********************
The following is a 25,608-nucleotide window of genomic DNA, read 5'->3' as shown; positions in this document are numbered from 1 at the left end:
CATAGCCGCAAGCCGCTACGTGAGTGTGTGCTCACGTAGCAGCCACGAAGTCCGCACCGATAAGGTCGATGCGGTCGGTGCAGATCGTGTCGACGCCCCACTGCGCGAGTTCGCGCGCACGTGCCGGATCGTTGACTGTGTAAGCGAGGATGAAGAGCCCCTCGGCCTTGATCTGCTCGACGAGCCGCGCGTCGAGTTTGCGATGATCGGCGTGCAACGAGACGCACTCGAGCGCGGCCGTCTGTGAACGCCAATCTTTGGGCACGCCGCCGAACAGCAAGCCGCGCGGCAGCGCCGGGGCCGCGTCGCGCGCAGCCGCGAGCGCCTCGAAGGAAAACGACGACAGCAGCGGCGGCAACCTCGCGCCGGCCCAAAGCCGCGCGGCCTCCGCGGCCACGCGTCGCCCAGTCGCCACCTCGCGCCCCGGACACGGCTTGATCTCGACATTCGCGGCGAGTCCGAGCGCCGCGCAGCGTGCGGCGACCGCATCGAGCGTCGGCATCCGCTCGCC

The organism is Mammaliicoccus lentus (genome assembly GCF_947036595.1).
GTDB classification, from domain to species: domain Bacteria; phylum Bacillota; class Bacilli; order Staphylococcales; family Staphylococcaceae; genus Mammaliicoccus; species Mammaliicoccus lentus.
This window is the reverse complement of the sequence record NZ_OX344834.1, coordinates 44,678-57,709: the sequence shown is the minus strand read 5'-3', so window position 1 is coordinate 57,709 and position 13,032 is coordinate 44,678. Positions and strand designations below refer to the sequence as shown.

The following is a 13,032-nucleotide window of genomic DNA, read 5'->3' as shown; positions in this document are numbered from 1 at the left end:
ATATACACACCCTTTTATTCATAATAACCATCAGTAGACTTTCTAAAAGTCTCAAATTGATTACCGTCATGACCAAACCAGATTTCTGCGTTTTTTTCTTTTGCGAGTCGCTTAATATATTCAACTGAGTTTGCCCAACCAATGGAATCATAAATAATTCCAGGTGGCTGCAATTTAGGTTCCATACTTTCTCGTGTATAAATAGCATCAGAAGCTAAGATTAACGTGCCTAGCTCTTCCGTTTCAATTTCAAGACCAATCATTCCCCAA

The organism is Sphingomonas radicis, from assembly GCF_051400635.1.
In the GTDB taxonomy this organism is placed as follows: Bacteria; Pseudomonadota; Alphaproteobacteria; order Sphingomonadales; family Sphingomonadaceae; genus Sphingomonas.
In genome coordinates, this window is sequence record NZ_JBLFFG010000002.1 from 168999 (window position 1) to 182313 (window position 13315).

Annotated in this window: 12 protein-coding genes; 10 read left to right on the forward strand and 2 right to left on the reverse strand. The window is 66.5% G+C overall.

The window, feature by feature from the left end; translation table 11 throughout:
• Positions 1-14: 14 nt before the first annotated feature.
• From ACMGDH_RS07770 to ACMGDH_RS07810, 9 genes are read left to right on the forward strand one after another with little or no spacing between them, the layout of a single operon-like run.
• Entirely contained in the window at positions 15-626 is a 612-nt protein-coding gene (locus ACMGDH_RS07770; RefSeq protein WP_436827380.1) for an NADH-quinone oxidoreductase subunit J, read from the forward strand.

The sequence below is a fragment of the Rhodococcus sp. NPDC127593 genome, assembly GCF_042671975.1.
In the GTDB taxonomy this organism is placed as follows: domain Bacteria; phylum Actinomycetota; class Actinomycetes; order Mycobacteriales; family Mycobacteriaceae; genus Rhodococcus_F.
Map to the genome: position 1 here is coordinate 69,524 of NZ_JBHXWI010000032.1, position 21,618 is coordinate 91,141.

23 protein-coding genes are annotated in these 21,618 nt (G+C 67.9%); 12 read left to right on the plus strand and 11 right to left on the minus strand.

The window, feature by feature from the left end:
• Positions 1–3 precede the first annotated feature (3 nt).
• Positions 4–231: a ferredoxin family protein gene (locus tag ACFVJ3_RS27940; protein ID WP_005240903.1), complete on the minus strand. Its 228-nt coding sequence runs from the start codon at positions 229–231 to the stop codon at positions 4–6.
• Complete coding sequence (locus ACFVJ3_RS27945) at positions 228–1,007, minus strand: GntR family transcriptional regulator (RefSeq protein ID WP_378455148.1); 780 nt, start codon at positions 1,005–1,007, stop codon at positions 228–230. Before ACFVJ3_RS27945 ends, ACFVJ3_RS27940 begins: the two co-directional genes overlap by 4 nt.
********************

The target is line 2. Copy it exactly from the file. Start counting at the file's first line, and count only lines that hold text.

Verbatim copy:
CATAGCCGCAAGCCGCTACGTGAGTGTGTGCTCACGTAGCAGCCACGAAGTCCGCACCGATAAGGTCGATGCGGTCGGTGCAGATCGTGTCGACGCCCCACTGCGCGAGTTCGCGCGCACGTGCCGGATCGTTGACTGTGTAAGCGAGGATGAAGAGCCCCTCGGCCTTGATCTGCTCGACGAGCCGCGCGTCGAGTTTGCGATGATCGGCGTGCAACGAGACGCACTCGAGCGCGGCCGTCTGTGAACGCCAATCTTTGGGCACGCCGCCGAACAGCAAGCCGCGCGGCAGCGCCGGGGCCGCGTCGCGCGCAGCCGCGAGCGCCTCGAAGGAAAACGACGACAGCAGCGGCGGCAACCTCGCGCCGGCCCAAAGCCGCGCGGCCTCCGCGGCCACGCGTCGCCCAGTCGCCACCTCGCGCCCCGGACACGGCTTGATCTCGACATTCGCGGCGAGTCCGAGCGCCGCGCAGCGTGCGGCGACCGCATCGAGCGTCGGCATCCGCTCGCC